Oct
11
2013

Is this REALLY Necessary?

Answers in Genesis mockupWhile putting together this week’s Ministry Briefing (oh by the way, we release them every Friday now!) I came across a story from the CNN Belief Blog about an advertising campaign recently launched by Answers in Genesis. The campaign consists of a series of billboards in New York, San Francisco, and LosAngeles much like those seen in the picture. The text of the message sends a pretty blatant message:

To all of our atheist friends: Thank God you’re wrong.

Ken Ham, founder of Answers in Genesis, credits a similar campaign by American Atheists as the genesis for his billboards. When asked why he was launching the campaign, he told interviewers:

The Bible says to contend for the faith. We thought we should come up with something that would make a statement in the culture, a bold statement, and direct them to our website. We’re not against them personally. We’re not trying to attack them personally, but we do believe they’re wrong.

From an atheist’s perspective, they believe when they die, they cease to exist. And we say ‘no, you’re not going to cease to exist; you’re going to spend eternity with God or without God. And if you’re an atheist, you’re going to be spending it without God.’

Reading this, I am reminded of a group of young boys after an act of mischief, giggling and carrying on, saying things like “we showed them!” I understand that we are encouraged to contend for our faith, but scripture also teaches that we will be known as disciples of Christ by our love, and that the way we go about correcting those with false beliefs matters a great deal.

To me, this messaging smacks of a smug arrogance, not love.

There may be those who say that this billboard is the ultimate act of love, speaking truth to a wayward culture… but that is the same line that Westboro Baptist Church uses to justify their actions.

What if we called a truce on the billboard wars, and instead of developing pithy statements and clever billboards, we took the time to get to know our atheist neighbors and love them?

Seems to me that is what Jesus has called us to do.

What am I missing here? Am I wrong on this one?

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About the Author: Matt Steen

I love Jesus, Theresa (my wife), the Redskins & Capitals, and am currently living in Waco, Texas where I am studying the finer points of BBQ (while working on my MDiv and MBA at Baylor University). When not studying, I serve church leaders through MinistryBriefing.com and am the Director of Connections for Harris Creek Baptist Church's Downtown Campus.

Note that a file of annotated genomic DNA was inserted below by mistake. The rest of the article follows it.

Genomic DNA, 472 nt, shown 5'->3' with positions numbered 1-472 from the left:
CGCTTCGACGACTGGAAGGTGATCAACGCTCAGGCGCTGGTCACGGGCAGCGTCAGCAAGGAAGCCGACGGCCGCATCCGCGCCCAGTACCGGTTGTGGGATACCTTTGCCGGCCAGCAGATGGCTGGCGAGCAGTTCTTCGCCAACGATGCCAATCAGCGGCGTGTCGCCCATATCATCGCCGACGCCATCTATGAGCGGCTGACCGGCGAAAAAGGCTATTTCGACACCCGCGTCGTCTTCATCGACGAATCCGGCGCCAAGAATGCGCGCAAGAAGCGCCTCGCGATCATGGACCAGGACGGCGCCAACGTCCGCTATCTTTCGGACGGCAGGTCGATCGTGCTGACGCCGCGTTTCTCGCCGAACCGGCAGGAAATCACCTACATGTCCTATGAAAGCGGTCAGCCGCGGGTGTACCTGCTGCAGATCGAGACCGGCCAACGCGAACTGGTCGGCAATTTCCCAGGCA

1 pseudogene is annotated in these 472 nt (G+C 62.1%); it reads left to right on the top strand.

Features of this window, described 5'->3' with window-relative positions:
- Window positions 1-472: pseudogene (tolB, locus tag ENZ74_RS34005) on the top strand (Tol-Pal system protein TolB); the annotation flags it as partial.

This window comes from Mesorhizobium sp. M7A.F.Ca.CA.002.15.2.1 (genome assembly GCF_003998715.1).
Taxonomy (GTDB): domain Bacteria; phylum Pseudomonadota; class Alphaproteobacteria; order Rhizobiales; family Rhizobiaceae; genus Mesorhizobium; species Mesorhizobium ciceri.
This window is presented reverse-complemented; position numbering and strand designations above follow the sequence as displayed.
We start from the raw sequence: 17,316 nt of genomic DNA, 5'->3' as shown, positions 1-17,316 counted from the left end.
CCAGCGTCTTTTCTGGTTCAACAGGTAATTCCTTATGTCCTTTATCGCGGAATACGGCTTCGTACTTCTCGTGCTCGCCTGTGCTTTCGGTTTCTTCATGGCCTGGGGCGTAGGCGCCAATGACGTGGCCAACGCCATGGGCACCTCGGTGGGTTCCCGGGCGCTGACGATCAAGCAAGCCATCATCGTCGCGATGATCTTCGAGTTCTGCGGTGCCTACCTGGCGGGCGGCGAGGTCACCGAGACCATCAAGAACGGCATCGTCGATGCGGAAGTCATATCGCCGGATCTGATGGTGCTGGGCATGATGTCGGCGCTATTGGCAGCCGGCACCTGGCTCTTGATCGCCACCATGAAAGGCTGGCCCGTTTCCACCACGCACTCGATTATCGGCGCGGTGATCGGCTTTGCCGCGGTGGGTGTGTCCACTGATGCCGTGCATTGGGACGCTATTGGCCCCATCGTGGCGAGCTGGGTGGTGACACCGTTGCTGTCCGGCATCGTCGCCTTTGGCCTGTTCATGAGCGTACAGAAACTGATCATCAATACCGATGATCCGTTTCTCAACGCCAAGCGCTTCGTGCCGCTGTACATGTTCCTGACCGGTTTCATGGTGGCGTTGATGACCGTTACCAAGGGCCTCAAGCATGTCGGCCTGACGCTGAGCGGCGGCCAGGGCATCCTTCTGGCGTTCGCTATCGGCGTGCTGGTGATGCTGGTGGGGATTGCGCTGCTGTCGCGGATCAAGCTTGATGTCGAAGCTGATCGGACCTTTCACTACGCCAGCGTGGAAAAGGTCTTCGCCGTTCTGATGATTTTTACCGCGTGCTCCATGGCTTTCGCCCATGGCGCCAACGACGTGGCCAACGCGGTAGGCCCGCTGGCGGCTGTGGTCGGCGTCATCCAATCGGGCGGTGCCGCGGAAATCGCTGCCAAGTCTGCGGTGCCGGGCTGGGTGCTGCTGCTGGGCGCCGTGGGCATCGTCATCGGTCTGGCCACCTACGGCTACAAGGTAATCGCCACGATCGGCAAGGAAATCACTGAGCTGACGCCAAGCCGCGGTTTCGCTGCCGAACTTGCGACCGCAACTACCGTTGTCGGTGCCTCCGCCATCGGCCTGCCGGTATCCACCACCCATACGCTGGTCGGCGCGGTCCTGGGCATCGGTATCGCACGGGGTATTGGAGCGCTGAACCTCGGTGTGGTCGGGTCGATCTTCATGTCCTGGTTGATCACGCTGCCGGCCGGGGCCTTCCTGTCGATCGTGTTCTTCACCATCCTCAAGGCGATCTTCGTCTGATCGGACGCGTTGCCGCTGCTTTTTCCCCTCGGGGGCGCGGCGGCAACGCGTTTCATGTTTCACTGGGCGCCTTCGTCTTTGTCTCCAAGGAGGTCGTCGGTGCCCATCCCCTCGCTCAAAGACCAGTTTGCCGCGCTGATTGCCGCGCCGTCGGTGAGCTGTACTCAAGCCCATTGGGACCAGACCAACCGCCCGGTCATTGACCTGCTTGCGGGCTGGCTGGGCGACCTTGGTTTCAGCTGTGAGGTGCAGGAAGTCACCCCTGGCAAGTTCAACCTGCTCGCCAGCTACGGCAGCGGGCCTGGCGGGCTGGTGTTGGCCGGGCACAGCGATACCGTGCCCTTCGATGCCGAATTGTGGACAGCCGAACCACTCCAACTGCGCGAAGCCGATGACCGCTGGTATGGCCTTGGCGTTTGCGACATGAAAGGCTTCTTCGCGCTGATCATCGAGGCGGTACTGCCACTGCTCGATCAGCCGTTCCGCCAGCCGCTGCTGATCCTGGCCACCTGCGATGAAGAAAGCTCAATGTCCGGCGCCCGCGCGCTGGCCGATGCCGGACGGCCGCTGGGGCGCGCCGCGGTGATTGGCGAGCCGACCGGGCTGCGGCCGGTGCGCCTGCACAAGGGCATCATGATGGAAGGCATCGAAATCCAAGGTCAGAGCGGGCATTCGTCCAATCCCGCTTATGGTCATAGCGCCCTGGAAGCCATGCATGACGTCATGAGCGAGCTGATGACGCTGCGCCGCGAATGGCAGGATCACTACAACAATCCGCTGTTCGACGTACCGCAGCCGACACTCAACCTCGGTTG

• Vince

    Hey Matt, I agree with your point of view on this. However, I don’t think it was that wrong. Perhaps it could cause some to think and many go to their website to present their belief and have opportunity hopefully in love to hear and be presented the Truth. Yes, we need to stand, but stand in love and full of the Spirit. I do find many Christians wishing for someone to voice their position and somehow stand in midst of such opposition. May not be the best way, but don’t think it was that blatant or offensive. As you said, sharing the love and showing them the difference by the way we treat them is best.
    Your point is well taken, but let us please be careful on putting down on other Christian voices as this who are trying unless they are totally of track. I think comparing them to Westboro is a bit much. I feel the same way if someone was discrediting you as I have grown to appreciate everything you produce. Thanks for what you do!

  • Mark

    I think what you might be missing here is the context of the constant onslaught of atheist and anti-Christian propaganda in our society. The billboards by Answers in Genesis are encouraging to Christians all over the world. You also might be missing that there is only so much you can say on a billboard and that it points people to a website, which enables people to get the full gospel and more information. If the billboards cause some to consider the reasonable arguments for faith in Christ contrasted to the foolish arguments of unbelief, then it will have done some good. Perhaps you are a perfectionist and expect too much. There is nothing hateful in this. Atheism has been growing and must be address more directly in society, while we still have freedom to do so.